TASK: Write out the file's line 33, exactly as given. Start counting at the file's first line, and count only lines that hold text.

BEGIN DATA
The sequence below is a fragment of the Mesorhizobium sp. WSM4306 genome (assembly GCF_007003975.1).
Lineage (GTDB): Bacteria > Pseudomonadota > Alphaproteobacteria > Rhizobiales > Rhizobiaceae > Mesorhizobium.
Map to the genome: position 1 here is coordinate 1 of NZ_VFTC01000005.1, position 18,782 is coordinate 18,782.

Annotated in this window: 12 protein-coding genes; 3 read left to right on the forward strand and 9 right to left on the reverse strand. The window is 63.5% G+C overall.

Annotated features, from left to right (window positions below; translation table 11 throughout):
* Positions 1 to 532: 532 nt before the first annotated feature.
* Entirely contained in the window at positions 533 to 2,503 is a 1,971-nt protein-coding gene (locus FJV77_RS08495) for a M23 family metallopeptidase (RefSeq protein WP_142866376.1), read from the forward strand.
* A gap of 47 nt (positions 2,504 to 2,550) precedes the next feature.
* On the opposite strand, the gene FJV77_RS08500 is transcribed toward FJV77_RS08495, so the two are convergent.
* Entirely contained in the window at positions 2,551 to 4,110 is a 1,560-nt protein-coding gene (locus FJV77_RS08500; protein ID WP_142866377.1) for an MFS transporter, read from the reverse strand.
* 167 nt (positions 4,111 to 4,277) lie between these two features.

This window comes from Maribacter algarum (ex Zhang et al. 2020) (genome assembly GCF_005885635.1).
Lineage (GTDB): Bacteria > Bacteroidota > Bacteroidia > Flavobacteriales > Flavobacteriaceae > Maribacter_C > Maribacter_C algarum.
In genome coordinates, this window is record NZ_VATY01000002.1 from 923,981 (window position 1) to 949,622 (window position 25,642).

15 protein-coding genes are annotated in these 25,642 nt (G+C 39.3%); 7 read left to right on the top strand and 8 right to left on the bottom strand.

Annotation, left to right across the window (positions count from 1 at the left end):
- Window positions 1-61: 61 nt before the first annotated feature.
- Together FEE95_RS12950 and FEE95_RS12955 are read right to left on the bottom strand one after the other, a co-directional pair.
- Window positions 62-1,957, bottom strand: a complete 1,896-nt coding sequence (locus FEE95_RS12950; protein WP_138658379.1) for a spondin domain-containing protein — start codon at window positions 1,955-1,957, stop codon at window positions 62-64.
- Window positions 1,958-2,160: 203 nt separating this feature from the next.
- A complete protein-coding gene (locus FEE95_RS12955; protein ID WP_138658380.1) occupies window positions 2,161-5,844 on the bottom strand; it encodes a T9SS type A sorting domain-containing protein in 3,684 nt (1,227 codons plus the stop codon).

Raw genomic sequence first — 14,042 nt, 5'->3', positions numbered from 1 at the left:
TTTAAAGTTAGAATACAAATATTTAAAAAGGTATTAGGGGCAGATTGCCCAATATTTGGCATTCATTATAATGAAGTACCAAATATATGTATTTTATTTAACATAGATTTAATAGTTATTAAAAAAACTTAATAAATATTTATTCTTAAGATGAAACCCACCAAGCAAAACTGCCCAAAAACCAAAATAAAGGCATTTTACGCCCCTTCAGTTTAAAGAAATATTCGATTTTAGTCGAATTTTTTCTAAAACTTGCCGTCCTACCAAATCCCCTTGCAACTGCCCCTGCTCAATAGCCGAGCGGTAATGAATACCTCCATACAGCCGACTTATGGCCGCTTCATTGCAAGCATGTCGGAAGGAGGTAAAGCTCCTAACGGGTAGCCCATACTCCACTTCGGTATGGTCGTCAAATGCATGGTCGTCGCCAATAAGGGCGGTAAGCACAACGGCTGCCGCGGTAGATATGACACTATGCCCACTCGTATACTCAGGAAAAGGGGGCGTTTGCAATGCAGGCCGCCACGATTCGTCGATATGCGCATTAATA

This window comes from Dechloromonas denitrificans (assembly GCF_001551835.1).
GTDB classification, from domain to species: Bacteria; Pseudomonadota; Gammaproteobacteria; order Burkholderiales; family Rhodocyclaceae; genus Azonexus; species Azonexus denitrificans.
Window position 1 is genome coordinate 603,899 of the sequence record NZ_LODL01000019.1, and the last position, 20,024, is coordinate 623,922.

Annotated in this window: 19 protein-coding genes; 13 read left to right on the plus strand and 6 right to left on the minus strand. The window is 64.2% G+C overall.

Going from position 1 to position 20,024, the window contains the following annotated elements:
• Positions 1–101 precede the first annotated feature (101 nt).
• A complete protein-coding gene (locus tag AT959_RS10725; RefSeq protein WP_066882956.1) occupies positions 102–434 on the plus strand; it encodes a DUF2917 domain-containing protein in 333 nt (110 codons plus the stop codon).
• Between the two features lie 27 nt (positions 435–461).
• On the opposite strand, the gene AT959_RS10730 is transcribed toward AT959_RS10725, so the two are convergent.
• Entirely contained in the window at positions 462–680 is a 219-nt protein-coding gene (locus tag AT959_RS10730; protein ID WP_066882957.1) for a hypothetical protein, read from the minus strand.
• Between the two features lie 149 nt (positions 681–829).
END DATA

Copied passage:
• Entirely contained in the window at positions 462–680 is a 219-nt protein-coding gene (locus tag AT959_RS10730; protein ID WP_066882957.1) for a hypothetical protein, read from the minus strand.